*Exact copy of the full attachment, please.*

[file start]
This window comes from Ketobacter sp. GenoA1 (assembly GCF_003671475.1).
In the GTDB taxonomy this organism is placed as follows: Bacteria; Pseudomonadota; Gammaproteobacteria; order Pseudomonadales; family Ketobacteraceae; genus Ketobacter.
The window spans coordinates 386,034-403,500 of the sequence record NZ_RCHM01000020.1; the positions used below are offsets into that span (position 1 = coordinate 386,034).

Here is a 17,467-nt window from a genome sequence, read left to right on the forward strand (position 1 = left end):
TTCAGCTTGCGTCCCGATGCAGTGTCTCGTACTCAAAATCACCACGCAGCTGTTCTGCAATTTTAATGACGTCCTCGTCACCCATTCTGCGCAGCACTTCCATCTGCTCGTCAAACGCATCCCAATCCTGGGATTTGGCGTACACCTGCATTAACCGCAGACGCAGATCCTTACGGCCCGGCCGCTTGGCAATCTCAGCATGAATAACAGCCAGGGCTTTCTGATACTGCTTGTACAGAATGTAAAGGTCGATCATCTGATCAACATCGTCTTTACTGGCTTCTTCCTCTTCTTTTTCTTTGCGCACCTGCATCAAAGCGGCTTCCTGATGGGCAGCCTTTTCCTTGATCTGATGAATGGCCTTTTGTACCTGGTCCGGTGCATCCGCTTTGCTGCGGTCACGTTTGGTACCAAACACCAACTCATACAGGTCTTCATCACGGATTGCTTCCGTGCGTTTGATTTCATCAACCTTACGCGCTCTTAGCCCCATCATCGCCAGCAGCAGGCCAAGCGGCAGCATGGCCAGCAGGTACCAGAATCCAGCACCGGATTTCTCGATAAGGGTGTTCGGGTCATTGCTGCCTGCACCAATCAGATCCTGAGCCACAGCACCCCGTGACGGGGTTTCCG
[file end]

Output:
This window comes from Ketobacter sp. GenoA1 (assembly GCF_003671475.1).
In the GTDB taxonomy this organism is placed as follows: Bacteria; Pseudomonadota; Gammaproteobacteria; order Pseudomonadales; family Ketobacteraceae; genus Ketobacter.
The window spans coordinates 386,034-403,500 of the sequence record NZ_RCHM01000020.1; the positions used below are offsets into that span (position 1 = coordinate 386,034).

Here is a 17,467-nt window from a genome sequence, read left to right on the forward strand (position 1 = left end):
TTCAGCTTGCGTCCCGATGCAGTGTCTCGTACTCAAAATCACCACGCAGCTGTTCTGCAATTTTAATGACGTCCTCGTCACCCATTCTGCGCAGCACTTCCATCTGCTCGTCAAACGCATCCCAATCCTGGGATTTGGCGTACACCTGCATTAACCGCAGACGCAGATCCTTACGGCCCGGCCGCTTGGCAATCTCAGCATGAATAACAGCCAGGGCTTTCTGATACTGCTTGTACAGAATGTAAAGGTCGATCATCTGATCAACATCGTCTTTACTGGCTTCTTCCTCTTCTTTTTCTTTGCGCACCTGCATCAAAGCGGCTTCCTGATGGGCAGCCTTTTCCTTGATCTGATGAATGGCCTTTTGTACCTGGTCCGGTGCATCCGCTTTGCTGCGGTCACGTTTGGTACCAAACACCAACTCATACAGGTCTTCATCACGGATTGCTTCCGTGCGTTTGATTTCATCAACCTTACGCGCTCTTAGCCCCATCATCGCCAGCAGCAGGCCAAGCGGCAGCATGGCCAGCAGGTACCAGAATCCAGCACCGGATTTCTCGATAAGGGTGTTCGGGTCATTGCTGCCTGCACCAATCAGATCCTGAGCCACAGCACCCCGTGACGGGGTTTCCG